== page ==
The Capitalocene is an alternative social theory to explain the current ecological crisis, which focuses on capital and capitalism rather than the collective responsibility of man and the human race in general. Critics of the anthropocene narrative, including Andreas Malm and Alf Hornborg, ecologists at Lund University in Sweden, point out that environmental degradation and climate change are not the collective primordial crime of mankind (anthropocene) but the result of capitalism responsible for social inequalities and the appropriation of cheap nature. In the 19th century, the fossil fuel based economy was not created and maintained by mankind as a whole, but by a group of capitalists seeking to increase the productivity of their companies. As a result of global class differences, the richest and poorest do not contribute equally to pollutant emissions (e.g. the richest 1% of Americans, Luxembourgers and Saudi Arabians emit two thousand times more CO2 than the poorest Hondurans, Mozambicans and Rwandans).
The concept of civil disobedience was concieved by American writer Henry David Thoreau (1817–1862). According to him, it is the individual’s right and duty to resist – if a government deviates morally, and alters laws in its own favour or becomes socially unjust –, and to guide the way using non-violent tools, in case the authority does not take acts of legal protest (such as petitions and legal procedures) into account.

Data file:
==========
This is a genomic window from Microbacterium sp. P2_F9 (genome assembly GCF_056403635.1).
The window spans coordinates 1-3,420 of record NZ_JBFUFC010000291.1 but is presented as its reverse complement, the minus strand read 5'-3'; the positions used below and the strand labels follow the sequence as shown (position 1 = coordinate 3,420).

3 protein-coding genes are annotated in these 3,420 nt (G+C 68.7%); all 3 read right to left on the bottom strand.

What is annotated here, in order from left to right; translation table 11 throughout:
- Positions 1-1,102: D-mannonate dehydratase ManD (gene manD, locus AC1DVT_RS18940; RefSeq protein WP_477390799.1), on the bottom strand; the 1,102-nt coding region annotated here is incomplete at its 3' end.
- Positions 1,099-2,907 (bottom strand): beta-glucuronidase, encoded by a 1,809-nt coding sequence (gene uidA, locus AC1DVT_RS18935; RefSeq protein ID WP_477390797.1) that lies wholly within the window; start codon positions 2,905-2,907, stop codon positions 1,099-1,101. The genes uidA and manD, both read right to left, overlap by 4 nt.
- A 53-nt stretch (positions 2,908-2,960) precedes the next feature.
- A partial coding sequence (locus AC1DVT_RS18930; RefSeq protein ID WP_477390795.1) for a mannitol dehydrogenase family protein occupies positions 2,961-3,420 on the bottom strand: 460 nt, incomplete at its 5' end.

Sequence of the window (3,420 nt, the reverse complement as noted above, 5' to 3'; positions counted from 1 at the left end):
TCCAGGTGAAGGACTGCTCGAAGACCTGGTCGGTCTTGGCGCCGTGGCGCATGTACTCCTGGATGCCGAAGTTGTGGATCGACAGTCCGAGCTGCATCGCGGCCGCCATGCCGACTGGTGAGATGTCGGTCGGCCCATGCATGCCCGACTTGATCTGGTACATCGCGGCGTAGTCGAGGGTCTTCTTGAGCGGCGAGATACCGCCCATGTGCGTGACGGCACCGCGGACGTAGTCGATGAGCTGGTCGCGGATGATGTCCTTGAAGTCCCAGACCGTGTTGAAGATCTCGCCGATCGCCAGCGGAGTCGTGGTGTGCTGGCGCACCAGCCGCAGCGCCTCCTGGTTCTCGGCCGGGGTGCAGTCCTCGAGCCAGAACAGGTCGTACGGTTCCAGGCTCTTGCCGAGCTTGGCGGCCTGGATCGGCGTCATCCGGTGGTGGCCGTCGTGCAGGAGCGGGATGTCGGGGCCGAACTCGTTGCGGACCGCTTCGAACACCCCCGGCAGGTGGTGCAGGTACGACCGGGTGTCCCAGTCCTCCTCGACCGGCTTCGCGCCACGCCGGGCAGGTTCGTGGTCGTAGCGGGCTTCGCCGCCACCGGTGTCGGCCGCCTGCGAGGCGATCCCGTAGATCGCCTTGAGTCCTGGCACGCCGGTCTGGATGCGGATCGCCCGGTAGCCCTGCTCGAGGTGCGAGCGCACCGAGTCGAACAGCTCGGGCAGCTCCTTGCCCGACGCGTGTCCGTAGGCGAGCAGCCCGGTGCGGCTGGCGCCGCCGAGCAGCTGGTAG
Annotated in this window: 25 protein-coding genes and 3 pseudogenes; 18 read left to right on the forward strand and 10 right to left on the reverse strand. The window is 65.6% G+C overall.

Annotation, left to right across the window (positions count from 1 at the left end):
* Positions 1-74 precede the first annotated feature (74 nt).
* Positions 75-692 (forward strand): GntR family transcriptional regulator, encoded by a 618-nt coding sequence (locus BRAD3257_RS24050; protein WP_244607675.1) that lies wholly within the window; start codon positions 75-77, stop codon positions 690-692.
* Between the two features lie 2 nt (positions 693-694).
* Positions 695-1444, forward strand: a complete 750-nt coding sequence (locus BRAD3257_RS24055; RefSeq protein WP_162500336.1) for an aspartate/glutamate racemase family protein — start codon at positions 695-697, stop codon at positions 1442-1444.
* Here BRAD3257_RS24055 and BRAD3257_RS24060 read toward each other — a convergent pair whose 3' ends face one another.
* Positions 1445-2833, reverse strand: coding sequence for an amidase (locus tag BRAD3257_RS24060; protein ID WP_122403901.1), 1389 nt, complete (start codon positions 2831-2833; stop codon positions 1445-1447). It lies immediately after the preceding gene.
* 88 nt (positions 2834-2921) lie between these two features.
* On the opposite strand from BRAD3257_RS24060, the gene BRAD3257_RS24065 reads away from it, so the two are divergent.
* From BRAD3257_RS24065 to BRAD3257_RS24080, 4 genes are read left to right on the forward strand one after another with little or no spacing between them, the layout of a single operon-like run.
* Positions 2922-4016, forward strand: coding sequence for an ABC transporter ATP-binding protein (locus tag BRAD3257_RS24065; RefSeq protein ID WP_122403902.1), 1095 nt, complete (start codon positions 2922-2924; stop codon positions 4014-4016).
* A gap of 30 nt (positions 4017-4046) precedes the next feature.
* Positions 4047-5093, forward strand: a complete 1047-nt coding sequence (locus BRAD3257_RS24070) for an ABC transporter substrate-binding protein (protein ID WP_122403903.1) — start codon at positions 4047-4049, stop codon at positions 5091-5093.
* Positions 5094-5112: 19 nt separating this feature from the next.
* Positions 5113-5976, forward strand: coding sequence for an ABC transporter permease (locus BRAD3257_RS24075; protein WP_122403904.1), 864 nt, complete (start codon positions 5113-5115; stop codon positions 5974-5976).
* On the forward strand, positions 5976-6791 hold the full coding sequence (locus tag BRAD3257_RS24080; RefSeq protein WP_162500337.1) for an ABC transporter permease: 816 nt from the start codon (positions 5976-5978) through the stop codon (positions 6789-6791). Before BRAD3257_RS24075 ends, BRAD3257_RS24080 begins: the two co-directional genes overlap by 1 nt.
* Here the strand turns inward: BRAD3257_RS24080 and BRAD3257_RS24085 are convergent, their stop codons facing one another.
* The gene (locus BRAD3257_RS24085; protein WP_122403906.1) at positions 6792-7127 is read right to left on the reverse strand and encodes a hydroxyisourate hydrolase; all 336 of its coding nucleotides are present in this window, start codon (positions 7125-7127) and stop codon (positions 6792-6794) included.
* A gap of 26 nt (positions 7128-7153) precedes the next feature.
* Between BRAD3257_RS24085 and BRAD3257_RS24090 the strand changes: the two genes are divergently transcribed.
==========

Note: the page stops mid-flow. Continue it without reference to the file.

Indian politician Mahatma Gandhi (1869–1948) shared similar thoughts, referring to passive resistance as our innate right. The tools of civil disobedience – such as unauthorised protests, sit-down strikes, roadblocks, squatting buildings and areas, or disruption of events at administrative or governmental institutions – are also used by numerous activist groups that aim at lessening the ecological crisis. These groups include: Extinction Rebellion, Greenpeace, Fridays for Future and the Sunrise Movement among others.